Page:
This work sought to (1) establish a reliable gunshot model of junctional femoral artery
rupture in swine that accurately simulates field rescue conditions and (2) use the
gunshot model to compare the efficacy and ease of application of zeolite nanometer
hemostatic gauze with other hemostatic materials.
Thirty-six healthy landrace swine (body weight 50 ± 5 kg) were randomly divided into
three groups which were treated with Combat Gauze (CG), FeiChuang hemostatic gauze
(FG), or standard medical gauze (SG). A gunshot model of femoral artery hemorrhage
in landrace swine was used with portable ultrasound to accurately position the wound.
After the shooting, when mean arterial pressure of swine decreased by at least 30%
for 10 s, wounds were pressed with standard packing (39 g) of gauze materials for
3 min to stop bleeding, then bandaged with pressure. Blood samples were taken 15 min
before injury, then 10 min, 30 min, and 60 min after injury to determine hemodynamic,
coagulation, and arterial blood gas indexes. Wound temperatures were taken at 5 min,
10 min, 30 min, and 60 min after injury, and survival times were recorded. The volume
of blood loss and survival time were used to evaluate hemostatic effect, whereas the
fill time, wound temperature, and physiological indexes were used to evaluate the
safety and operation of the product.
The CG (11.15 ± 3.09 mL/kg) and FG (12.19 ± 3.5 mL/kg) groups had significantly less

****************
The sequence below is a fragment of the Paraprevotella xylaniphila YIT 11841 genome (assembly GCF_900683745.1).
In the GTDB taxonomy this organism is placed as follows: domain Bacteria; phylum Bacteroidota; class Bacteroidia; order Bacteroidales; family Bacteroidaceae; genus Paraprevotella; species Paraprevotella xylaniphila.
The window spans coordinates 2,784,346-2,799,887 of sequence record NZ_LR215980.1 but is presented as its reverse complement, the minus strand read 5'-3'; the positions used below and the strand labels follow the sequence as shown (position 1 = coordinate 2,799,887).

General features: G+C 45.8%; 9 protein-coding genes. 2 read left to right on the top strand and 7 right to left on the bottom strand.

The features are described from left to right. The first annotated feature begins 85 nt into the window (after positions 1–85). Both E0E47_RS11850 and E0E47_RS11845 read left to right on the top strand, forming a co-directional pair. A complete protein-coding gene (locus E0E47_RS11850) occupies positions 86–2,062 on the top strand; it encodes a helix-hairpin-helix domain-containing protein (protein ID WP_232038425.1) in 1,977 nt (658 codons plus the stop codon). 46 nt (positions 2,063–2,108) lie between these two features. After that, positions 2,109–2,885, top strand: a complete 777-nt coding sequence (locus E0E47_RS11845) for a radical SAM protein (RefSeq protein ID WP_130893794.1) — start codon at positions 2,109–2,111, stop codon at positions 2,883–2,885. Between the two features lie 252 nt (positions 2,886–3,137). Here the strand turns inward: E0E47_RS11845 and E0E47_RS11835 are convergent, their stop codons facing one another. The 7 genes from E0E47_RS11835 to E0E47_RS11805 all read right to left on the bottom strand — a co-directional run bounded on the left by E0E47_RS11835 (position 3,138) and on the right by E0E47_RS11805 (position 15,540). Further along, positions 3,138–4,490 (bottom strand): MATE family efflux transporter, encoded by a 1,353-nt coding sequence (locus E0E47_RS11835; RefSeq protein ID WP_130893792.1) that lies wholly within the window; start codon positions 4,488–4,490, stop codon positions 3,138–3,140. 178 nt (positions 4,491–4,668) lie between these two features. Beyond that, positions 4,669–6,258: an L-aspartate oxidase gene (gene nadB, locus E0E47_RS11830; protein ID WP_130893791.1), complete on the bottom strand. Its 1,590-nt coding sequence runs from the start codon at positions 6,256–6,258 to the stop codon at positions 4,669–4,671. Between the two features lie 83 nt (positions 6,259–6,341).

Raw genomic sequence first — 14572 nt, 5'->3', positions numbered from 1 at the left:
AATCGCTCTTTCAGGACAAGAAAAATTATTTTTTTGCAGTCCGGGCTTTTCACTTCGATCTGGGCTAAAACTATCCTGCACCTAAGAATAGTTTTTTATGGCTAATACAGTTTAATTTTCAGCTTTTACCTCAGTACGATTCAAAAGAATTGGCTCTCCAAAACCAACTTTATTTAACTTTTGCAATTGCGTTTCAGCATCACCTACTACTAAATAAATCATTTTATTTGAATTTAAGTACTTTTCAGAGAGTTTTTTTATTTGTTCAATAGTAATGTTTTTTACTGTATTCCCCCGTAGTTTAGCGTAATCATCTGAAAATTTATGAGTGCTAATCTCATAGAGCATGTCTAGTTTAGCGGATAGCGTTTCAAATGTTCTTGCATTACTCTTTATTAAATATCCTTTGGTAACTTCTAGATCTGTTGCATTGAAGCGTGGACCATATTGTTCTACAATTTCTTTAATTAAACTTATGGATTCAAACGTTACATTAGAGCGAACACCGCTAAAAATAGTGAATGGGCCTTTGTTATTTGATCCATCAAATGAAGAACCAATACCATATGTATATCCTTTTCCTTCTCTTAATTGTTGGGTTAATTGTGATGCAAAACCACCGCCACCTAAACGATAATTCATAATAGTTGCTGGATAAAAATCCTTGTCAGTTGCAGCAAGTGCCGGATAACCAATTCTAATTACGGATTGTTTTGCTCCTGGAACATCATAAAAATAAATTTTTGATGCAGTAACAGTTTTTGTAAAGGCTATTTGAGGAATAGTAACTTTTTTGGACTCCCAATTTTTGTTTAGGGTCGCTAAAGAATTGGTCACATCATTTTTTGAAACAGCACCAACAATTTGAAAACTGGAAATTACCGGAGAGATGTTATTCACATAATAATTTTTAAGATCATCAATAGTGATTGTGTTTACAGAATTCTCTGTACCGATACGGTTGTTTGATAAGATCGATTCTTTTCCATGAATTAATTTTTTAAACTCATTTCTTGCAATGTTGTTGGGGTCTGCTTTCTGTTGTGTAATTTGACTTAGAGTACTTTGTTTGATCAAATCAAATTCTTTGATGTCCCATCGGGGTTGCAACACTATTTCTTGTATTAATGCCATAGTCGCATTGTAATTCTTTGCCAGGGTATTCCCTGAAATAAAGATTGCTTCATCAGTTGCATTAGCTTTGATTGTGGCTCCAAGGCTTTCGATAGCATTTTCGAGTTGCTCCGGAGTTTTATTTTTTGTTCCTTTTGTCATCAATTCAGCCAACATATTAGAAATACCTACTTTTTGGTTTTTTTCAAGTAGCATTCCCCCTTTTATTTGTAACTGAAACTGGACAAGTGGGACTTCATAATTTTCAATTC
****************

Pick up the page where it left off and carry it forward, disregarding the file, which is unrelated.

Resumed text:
blood loss than the SG group (16.8 ± 5.14 mL/kg) (P = 0.04; P = 0.039, respectively). After gauze packing, bleeding in CG (5.85 ± 1.17 mL/kg) and
FG (5.37 ± 0.93 mL/kg) groups remained significantly lower than that of the SG group
(6.93 ± 1.03 mL/kg) (P = 0.011; P = 0.003, respectively). Wound temperature rose with time for all groups (P < 0.001). The wound temperatures in the FG group and the CG group were significantly
higher than that of the SG group (P = 004 and 0.009, respectively). Survival rates and times were not significantly different
among the three groups, although the FG group had the longest average survival time
(standard deviation [SD] 204.8 s), compared with the SG group (SD 177.8 s) and CG
(SD 187.5 s) groups. No significant differences in hemodynamics, blood gas, and coagulation
were observed among the three groups.
The gunshot model of junctional femoral arterial hemorrhage guided by ultrasound had
high accuracy for femoral arterial rupture by bullet wound and provided consistent
and reproducible field-simulation conditions for comparison of hemostatic materials.
FeiChuang zeolite hemostatic gauze effectively controlled bleeding as well as combat
gauze, without excessive heat as found in other zeolite-based products. However, improvements
to application technique, such as a packing device, are needed to improve operating